Miriam Engels, Institute of Medical Sociology, Medical Faculty, Heinrich-Heine-Universität Düsseldorf
Christian Deindl , Heinrich-Heine University Duesseldorf
Morten Wahrendorf, Heinrich-Heine Universität Düsseldorf
The connection between employment, family life and health is well documented. Job demands and family obligations are divergent responsibilities and can be a constant source of conflict. The resulting role strain can have a long lasting impact on mental health. Using data from SHARE and ELSA, we take a life course perspective and look at patterns of employment history from the age of 25 to 40 combined with partnership and fertility history of 18,796 men and 24,996 in 22 European countries. Sequence analysis combined with cluster analysis shows a clear picture of five dominant patterns in our sample: Stable work and family, stable work without family, working single parent, working childless couples, and being non-employed. This pattern is similar for men and women. We use path models to distinguish the impact of childhood conditions on such life course patterns and the direct and indirect impact of employment and family life on mental health. Women who did not combine work and family roles, (work without family, family without work) reported higher levels of depression in comparison with women who combined work and family. Non-working women and single mothers also experienced indirect effects on depression through their economic situation. Unemployed men or men without family reported higher levels of depression. Unemployment and being a single father also have an indirect impact on depression via economic conditions and health. Moreover, the results also differ between countries, with lower employment rates reducing role enhancement for women, but not so for men.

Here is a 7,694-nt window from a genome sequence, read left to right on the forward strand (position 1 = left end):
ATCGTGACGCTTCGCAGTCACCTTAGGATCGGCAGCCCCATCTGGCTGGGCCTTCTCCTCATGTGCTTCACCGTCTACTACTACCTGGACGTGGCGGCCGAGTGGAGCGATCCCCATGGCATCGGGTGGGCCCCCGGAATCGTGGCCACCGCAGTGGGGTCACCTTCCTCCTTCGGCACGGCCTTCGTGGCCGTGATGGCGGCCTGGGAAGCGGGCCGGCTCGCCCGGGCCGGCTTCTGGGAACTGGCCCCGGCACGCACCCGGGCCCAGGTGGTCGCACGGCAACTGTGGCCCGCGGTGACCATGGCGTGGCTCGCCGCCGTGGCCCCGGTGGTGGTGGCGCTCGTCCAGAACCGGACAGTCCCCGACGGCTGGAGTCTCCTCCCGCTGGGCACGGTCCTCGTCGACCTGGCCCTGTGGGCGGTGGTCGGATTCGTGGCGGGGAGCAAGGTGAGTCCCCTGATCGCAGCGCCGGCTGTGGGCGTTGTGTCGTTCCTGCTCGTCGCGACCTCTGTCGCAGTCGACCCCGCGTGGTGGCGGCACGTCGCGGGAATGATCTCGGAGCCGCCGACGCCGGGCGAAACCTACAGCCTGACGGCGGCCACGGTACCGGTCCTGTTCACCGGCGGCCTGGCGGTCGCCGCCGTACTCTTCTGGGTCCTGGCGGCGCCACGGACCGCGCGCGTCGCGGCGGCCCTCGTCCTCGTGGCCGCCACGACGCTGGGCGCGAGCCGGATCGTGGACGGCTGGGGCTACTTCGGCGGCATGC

Presented in Session P1. Poster Session Fertility, Family and the Life Course